Wednesday, 22 September 2010

Voting in planning committees

The judgment of the Court of Appeal in R (Friends of Hethel) v. S Norfolk DC [2010] EWCA Civ 984 has caused a certain amount of huffing and puffing in local government circles. The Court ruled that voting in Council committees must be by simple majority. The Council in the case in question had a rule which required that a decision by an area planning sub-committee to grant planning permission had to be by a two-thirds majority, failing which the planning application had to be referred to the main committee. The main committee did take decisions by a simple majority, and so the Council thought that the rule in relation to voting in area sub-committees was perfectly lawful. It could be argued that this was simply a facet of the scheme of delegation, whereby the decision was reserved to the main committee, but if an area sub-committee voted by a two-thirds majority to grant planning permission, then in those circumstances they had delegated authority to take that decision on behalf of the Council.

However, Sullivan L.J. held that the requirement for the area sub-committee to pass the resolution to grant planning permission by a two-thirds majority was in breach of Schedule 12 of the Local Government Act 1972. He acknowledged that the procedure was intended to reflect the Council’s scheme of delegation, but the method adopted fell foul of the rules in Sch. 12. A method could have been devised to allow the sub-committee’s views to be reflected in a decision delegated to the Chief Planning Officer, but the unlawful requirement for a two-thirds majority prevented a valid reference of their decision to the main committee. As a result of this, the main committee had no authority themselves to determine the application.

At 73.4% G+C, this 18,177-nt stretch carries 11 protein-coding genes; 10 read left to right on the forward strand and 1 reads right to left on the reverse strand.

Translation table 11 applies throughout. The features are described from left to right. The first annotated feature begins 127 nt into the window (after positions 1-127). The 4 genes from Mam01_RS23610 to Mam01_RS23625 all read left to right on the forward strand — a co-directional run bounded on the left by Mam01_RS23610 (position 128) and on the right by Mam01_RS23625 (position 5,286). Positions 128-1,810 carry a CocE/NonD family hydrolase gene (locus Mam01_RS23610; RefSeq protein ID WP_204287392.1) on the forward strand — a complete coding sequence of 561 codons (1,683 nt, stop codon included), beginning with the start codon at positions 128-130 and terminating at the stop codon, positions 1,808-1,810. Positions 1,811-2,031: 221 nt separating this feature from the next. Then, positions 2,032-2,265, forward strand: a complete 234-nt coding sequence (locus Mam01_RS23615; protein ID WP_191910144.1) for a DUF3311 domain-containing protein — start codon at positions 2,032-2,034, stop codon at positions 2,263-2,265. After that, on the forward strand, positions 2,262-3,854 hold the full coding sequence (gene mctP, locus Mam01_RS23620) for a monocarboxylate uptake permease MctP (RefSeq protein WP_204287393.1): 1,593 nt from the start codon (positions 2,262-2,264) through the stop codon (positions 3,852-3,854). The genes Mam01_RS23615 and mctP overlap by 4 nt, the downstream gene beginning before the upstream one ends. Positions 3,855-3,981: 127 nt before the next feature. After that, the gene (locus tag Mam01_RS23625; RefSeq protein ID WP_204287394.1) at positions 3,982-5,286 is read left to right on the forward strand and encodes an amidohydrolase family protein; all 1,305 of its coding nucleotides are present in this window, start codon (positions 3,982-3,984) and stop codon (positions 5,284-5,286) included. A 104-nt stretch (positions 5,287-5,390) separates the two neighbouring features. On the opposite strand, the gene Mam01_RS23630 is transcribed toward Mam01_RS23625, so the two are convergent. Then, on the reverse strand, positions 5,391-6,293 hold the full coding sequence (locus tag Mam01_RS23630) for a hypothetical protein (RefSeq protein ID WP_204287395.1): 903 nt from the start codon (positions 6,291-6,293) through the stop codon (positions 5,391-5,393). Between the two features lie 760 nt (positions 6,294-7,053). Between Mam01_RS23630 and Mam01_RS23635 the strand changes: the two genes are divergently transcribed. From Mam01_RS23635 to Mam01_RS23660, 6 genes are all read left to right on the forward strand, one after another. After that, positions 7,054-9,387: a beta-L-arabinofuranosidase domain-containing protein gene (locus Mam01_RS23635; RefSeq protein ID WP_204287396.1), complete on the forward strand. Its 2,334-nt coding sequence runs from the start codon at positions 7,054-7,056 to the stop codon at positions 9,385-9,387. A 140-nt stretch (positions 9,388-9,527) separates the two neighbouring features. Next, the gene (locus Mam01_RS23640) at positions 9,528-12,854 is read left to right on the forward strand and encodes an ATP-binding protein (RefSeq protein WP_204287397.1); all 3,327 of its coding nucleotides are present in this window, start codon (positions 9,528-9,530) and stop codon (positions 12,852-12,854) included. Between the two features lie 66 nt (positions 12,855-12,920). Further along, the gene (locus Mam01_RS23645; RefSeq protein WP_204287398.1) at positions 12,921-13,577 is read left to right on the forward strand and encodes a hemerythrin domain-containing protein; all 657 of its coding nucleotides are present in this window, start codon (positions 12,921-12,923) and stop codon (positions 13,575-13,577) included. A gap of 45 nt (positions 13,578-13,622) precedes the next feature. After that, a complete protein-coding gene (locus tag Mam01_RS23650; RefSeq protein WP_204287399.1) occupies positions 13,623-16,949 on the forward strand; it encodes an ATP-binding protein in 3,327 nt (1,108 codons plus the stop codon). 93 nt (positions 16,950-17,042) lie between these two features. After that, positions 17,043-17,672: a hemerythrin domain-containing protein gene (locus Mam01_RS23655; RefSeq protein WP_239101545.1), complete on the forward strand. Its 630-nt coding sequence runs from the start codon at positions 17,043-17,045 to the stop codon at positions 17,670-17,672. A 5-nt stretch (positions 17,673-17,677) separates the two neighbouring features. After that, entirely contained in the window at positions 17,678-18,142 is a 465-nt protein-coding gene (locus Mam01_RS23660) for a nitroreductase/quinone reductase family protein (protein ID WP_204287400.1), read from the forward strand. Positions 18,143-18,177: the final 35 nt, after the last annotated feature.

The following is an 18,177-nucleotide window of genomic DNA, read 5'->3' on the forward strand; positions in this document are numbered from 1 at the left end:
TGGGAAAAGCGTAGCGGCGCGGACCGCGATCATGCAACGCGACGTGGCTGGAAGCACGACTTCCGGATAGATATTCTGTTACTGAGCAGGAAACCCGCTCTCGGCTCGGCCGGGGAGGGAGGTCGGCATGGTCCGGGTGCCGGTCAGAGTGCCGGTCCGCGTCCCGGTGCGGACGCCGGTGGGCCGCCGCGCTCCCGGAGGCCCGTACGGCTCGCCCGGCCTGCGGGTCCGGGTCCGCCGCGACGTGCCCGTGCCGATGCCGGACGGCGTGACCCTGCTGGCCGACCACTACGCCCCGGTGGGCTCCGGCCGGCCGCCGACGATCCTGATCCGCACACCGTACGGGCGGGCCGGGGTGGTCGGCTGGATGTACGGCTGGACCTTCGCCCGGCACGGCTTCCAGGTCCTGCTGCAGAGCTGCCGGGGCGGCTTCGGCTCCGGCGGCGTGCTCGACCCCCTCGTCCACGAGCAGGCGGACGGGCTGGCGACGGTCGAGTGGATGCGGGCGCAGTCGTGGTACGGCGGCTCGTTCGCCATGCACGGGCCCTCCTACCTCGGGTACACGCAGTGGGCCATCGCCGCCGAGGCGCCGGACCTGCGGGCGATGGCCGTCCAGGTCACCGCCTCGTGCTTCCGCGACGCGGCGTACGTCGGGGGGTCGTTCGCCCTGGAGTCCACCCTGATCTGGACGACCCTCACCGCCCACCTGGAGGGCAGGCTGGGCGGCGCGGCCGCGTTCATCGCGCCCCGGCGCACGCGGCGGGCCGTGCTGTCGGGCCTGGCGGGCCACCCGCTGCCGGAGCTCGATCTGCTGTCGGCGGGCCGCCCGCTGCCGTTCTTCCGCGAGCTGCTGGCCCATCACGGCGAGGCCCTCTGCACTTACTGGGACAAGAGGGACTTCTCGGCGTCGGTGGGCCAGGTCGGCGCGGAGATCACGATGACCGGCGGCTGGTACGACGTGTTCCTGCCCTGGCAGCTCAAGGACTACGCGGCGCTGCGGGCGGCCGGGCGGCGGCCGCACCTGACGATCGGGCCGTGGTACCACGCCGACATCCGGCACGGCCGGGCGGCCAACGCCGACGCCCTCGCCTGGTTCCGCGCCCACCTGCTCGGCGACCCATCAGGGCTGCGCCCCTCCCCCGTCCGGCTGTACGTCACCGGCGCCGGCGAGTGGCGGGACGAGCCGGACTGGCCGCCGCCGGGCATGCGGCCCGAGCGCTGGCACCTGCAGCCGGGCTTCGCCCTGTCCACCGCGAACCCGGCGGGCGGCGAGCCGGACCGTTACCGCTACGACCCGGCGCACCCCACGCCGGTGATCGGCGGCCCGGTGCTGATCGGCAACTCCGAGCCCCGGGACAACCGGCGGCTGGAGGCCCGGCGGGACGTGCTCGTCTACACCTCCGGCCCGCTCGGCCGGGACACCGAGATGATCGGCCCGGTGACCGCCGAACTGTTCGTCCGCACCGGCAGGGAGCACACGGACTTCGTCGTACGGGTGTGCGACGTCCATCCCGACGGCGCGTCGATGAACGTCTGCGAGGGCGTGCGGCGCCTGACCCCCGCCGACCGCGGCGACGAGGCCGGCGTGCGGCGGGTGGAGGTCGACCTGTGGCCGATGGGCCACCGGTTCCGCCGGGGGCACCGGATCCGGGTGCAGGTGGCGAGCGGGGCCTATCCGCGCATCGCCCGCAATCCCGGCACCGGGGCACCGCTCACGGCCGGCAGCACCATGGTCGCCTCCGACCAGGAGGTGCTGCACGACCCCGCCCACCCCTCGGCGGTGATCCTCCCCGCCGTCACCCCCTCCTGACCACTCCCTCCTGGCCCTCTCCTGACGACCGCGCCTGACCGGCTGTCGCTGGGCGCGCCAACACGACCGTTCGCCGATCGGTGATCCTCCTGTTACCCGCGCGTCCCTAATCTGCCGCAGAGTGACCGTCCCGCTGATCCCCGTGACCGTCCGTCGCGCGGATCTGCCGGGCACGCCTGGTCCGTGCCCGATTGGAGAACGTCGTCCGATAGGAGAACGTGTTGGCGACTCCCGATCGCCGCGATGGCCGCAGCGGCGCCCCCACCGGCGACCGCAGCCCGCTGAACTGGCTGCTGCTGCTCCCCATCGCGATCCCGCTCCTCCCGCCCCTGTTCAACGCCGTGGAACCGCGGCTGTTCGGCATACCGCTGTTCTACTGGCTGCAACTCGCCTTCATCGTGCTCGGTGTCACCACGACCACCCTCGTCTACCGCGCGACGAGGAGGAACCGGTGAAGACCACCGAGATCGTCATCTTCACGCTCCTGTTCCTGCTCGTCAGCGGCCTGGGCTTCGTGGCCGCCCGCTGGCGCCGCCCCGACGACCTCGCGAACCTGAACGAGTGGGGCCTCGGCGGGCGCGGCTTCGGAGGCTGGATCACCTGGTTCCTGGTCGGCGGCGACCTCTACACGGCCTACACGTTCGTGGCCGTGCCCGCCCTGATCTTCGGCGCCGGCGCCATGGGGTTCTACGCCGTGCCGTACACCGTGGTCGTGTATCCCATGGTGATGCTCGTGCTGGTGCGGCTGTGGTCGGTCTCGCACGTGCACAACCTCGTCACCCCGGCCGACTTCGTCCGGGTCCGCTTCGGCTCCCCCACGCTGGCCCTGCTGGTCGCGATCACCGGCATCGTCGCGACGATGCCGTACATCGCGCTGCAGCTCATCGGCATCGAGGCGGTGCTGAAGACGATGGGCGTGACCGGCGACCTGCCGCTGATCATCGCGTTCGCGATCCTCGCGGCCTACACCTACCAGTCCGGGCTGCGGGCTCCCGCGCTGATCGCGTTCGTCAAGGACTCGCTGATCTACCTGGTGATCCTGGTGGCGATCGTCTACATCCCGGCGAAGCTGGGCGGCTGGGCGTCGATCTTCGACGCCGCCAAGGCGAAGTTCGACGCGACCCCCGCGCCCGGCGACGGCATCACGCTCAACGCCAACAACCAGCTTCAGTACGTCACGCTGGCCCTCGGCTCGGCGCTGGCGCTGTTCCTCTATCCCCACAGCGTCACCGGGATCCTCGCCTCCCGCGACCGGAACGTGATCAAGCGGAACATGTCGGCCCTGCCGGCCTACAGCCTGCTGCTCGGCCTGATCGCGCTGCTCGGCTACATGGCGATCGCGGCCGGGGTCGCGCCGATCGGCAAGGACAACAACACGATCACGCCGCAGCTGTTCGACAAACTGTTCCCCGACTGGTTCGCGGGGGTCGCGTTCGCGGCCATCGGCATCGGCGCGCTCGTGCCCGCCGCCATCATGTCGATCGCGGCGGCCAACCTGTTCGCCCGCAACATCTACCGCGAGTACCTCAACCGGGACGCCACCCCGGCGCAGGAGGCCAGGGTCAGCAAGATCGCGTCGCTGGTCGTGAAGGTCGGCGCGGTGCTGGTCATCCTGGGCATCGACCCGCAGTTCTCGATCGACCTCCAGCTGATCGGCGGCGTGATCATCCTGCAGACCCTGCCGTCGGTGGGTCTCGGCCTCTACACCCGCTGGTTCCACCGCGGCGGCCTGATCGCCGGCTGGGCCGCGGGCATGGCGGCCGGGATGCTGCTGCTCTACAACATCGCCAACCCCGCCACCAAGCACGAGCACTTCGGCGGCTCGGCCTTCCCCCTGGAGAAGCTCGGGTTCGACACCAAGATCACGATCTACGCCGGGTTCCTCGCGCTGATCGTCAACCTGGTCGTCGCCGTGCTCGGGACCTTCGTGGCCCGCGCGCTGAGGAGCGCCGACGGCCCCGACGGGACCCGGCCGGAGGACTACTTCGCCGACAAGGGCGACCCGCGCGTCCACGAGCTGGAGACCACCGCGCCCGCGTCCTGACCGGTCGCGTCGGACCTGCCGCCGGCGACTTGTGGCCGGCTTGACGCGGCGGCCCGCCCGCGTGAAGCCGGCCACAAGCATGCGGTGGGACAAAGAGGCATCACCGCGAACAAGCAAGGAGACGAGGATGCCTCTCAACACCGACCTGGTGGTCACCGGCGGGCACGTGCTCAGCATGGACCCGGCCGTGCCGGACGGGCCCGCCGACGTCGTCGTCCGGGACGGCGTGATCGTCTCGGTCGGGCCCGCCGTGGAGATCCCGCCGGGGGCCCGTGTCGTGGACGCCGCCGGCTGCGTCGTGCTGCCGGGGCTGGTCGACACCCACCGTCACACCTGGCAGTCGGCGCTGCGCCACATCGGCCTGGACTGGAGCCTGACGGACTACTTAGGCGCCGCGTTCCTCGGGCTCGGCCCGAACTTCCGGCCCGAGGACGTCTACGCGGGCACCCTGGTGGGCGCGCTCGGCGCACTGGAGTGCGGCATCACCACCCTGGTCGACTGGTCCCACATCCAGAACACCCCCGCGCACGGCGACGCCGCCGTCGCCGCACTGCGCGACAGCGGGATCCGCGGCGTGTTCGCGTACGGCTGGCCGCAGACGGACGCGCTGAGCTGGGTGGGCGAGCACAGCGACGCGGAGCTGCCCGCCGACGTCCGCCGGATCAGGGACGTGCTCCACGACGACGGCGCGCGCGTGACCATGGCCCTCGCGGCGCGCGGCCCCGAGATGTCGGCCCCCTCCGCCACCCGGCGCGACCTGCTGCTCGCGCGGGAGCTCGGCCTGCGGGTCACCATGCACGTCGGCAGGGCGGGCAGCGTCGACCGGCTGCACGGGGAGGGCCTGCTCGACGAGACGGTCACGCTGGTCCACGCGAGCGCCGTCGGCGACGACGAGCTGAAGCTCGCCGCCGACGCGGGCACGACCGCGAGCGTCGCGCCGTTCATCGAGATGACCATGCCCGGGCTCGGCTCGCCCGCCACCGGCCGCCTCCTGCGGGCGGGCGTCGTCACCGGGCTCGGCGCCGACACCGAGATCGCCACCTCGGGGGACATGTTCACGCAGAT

There was an additional reason for quashing the planning permission in this case. The Council had failed to consult English Heritage on the effect of the proposal (involving a highly visible wind farm) on the setting of more than 200 listed buildings, of which as many as 24 were in Grades I or II*. The extent to which the proposal for the wind farm might affect the setting of the listed buildings was one on which English Heritage should have been given the opportunity to comment.


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